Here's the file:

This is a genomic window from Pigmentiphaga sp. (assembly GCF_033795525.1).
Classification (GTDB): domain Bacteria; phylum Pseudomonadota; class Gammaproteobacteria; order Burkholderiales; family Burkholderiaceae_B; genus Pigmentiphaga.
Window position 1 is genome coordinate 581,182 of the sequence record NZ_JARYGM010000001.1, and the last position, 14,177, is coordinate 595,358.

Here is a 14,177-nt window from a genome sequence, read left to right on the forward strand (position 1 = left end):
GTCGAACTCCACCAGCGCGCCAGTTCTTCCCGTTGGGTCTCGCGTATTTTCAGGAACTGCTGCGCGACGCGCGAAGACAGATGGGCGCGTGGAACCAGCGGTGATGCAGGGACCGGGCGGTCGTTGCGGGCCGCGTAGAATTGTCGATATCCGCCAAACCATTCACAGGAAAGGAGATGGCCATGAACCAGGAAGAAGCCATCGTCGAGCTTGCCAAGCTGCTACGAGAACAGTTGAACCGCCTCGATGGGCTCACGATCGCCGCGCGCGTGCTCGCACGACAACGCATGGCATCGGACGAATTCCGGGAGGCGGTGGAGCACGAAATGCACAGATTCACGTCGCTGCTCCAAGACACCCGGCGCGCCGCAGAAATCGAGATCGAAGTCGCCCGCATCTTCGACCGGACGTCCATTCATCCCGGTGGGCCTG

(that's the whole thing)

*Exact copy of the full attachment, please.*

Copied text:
This is a genomic window from Pigmentiphaga sp. (assembly GCF_033795525.1).
Classification (GTDB): domain Bacteria; phylum Pseudomonadota; class Gammaproteobacteria; order Burkholderiales; family Burkholderiaceae_B; genus Pigmentiphaga.
Window position 1 is genome coordinate 581,182 of the sequence record NZ_JARYGM010000001.1, and the last position, 14,177, is coordinate 595,358.

Here is a 14,177-nt window from a genome sequence, read left to right on the forward strand (position 1 = left end):
GTCGAACTCCACCAGCGCGCCAGTTCTTCCCGTTGGGTCTCGCGTATTTTCAGGAACTGCTGCGCGACGCGCGAAGACAGATGGGCGCGTGGAACCAGCGGTGATGCAGGGACCGGGCGGTCGTTGCGGGCCGCGTAGAATTGTCGATATCCGCCAAACCATTCACAGGAAAGGAGATGGCCATGAACCAGGAAGAAGCCATCGTCGAGCTTGCCAAGCTGCTACGAGAACAGTTGAACCGCCTCGATGGGCTCACGATCGCCGCGCGCGTGCTCGCACGACAACGCATGGCATCGGACGAATTCCGGGAGGCGGTGGAGCACGAAATGCACAGATTCACGTCGCTGCTCCAAGACACCCGGCGCGCCGCAGAAATCGAGATCGAAGTCGCCCGCATCTTCGACCGGACGTCCATTCATCCCGGTGGGCCTG